Follow our helpful process here to make your next project a success and keep your door looking beautiful for longer.
- Foam Brush
- A pair of one-size-fits-all gloves
- A 3-inch natural brush (for stain)
- A 2-inch synthetic brush (for topcoat)
- One staining rag
- Two cleaning rags
- Same Day Stain Kit (buy now on Therma-Tru Store)
- One 4-oz. bottle of mineral spirits
- One 16-oz. can of stain
- One 20-oz. can of topcoat (buy now on Therma-Tru Store)
- Two fiberglass test samples
- Two stir sticks
- Same-Day Stain step-by-step instructions
Steps to complete
Step 1) Prep instruction & important notes
Consult the instruction pamphlet for important information prior to starting your project.
Step 2) Surface preparation
Use an abrasive pad to smooth out any blemishes on the surface of your door.
Following the abrasive pad, use a towel & mineral spirits to further smooth out any blemishes on the surface of your door.
Use sealant to fill any gaps between the glass insert and door (if applicable).
Use a scraper & glass cleaner to remove any excess sealant and any dirt or dust from the surface of the glass.
Lastly, tape off the glass insert and any other parts of the door you'd like to remain stain-free.
Step 3) Color test & apply stain (to sample)
Before applying stain, stir your Same-Day Stain can, (DO NOT SHAKE, shaking can cause bubbles in the stain) to ensure proper color & consistency.
Apply stain to test sample in circular pattern, then even out the stain by wiping with the grain. Allow to dry 10-15 minutes, then using a dry rag wipe with the grain to remove excess stain and reach your desired color. For darker colors, reapply stain in multiple coats.
If the color is not as desired, you can repeat the process by removing the stain on the sample with mineral spirits and a rag. Allow to dry before re-staining.
Step 4) Apply stain (to door)
Use the foam brush or rag to begin applying stain to the door in the following order: Begin with staining the glass frame (if applicable), then the deep groves in the door panels, the interior panels, interior flat sections, exterior flat sections, then door frame, edges, brickmoulds, mullions, and astragals.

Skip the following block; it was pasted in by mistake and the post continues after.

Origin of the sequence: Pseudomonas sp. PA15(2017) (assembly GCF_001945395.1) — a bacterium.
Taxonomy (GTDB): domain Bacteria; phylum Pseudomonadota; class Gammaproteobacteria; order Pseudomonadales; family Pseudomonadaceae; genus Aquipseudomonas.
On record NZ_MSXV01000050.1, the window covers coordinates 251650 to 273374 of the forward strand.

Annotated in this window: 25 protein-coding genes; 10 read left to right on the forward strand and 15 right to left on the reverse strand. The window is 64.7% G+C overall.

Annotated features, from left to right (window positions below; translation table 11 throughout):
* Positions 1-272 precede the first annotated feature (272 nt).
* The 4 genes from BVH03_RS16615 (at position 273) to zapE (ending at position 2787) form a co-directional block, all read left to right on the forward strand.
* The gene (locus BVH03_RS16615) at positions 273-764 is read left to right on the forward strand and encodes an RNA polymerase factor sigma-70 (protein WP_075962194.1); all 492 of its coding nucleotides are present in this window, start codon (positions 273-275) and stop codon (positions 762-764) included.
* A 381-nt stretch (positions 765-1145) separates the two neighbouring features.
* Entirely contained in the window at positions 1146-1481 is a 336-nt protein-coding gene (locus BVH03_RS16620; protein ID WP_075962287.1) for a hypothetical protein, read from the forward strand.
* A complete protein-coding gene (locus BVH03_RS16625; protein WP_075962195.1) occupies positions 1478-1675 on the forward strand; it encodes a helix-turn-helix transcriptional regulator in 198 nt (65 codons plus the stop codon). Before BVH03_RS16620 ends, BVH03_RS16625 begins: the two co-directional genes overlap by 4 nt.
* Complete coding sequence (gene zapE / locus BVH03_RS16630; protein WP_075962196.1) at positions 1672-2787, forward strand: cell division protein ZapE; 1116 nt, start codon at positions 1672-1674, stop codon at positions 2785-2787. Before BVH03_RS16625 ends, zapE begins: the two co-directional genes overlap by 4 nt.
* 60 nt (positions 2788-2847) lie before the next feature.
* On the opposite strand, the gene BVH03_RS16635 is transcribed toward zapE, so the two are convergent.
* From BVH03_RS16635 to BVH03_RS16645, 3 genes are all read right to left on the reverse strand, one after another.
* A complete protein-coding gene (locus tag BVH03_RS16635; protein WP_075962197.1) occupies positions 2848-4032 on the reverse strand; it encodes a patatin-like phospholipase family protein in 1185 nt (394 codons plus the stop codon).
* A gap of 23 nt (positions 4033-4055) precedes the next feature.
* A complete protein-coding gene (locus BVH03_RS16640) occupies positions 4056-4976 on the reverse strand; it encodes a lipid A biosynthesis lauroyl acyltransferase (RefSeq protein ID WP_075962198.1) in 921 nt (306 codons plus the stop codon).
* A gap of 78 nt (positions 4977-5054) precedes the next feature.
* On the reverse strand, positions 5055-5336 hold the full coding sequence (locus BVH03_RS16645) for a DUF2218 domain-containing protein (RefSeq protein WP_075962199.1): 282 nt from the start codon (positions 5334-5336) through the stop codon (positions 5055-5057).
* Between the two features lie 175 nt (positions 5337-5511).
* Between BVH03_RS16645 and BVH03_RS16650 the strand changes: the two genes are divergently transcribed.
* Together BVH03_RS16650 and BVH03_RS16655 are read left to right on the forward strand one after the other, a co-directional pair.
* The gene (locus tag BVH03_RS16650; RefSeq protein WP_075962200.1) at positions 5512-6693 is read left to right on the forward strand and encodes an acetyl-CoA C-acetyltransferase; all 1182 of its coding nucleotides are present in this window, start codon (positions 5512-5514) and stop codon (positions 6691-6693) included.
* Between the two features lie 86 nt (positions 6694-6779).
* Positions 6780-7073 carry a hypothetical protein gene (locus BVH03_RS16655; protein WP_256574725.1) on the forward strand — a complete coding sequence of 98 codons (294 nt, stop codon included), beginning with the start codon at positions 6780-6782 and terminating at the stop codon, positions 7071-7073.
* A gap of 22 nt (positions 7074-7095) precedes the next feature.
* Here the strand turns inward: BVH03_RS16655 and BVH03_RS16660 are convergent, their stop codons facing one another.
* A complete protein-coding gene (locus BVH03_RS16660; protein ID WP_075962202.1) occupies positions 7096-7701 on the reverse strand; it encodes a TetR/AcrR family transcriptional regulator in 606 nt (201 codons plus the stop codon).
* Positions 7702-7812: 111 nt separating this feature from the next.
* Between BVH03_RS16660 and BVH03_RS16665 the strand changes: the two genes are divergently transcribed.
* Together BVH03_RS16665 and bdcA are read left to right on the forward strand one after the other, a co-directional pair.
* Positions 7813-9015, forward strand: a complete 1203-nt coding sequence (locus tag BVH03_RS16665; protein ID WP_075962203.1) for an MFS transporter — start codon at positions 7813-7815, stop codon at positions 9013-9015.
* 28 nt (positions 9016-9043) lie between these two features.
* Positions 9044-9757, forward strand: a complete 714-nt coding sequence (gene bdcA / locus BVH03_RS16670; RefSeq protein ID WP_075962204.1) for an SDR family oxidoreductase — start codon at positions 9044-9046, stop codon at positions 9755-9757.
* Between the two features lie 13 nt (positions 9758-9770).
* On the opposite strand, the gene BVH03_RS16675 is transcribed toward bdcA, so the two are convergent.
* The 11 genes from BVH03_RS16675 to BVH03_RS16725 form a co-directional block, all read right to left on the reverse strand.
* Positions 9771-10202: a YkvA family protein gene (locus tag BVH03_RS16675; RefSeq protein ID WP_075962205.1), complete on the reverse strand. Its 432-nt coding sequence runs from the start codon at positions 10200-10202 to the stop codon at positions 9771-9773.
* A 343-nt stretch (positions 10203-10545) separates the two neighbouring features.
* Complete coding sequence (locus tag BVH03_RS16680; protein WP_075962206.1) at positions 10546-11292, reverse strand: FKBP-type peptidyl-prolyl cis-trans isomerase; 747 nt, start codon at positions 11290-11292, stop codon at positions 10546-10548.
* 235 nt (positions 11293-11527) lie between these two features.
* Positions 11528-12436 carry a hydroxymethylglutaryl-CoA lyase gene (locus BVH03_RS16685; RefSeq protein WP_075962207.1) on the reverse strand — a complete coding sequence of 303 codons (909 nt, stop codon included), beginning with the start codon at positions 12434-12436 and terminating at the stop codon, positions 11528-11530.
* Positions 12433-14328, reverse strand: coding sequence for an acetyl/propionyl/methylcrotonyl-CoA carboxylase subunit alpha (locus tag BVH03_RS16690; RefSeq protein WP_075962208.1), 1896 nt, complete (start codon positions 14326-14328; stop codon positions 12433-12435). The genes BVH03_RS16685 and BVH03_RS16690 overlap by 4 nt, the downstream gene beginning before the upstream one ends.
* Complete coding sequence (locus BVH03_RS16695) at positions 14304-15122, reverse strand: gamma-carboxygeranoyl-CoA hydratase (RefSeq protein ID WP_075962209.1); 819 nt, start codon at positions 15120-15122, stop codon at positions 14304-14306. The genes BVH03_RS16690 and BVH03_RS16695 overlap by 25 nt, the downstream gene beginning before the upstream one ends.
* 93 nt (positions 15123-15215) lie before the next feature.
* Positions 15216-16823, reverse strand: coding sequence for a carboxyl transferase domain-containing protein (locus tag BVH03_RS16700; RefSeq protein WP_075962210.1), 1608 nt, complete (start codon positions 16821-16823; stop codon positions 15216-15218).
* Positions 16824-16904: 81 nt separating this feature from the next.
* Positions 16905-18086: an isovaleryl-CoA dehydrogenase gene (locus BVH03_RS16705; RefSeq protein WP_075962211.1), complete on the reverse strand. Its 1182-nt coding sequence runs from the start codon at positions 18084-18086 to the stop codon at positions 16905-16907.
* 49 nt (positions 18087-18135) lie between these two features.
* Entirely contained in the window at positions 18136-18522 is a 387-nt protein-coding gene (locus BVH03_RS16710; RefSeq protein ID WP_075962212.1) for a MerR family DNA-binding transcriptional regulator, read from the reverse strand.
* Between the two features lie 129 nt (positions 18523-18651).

Remember to use the foam brush or staining rag to work the stain in a circular motion across the grain on the door, and wipe with the grain to even-out any dark or light spots. Allow to dry for 10-15 minutes then use a clean rag to even out the stain coat. For darker applications, allow the stain to dry for 2-4 hours, then apply another coat. To complete the process, turn the door to the other side and repeat the above processes of step 4.
To ensure an even coat, use the 3 inch natural brush to blend the stain across the surface of the door.
Step 5) Test for dryness
Stain your second sample piece after completing your door. Allow stain on test sample to dry for 4-6 hours. To test dryness prior to applying topcoat, apply masking or painters tape to the sample, then peel it off. If the tape removes cleanly then your sample and door are dry and ready for the final step.
Step 6) Apply protective topcoat
Similarly to the stain, be sure to stir the topcoat prior to use (DO NOT SHAKE, shaking can create bubbles that hamper application). Note: do not use topcoat that is more than 3 years old or has been frozen.
Practice applying topcoat in smooth consistent strokes to the dried sample piece.
NOTE: Do not saturate your synthetic brush with topcoat, only lightly wet the tip of the brush for more consistent application.
Once ready, begin applying topcoat to the door in long, smooth strokes. Do not use excessive strokes as that may cause uneven build-up of topcoat. Be sure to apply the coat thinly, and work in the same order as you did with the stain, beginning with the interior window frame.
Do not worry if the topcoat appears milky in color, as it drys it will become completely clear. Once done with side one, repeat the process on the other side. Allow 2-3 hours for the first layer to dry. Then apply another layer of topcoat. Allow to dry, then re-install your door. Repeat this entire process as needed to maintain the proper color of your door. Typically every 3-5 years.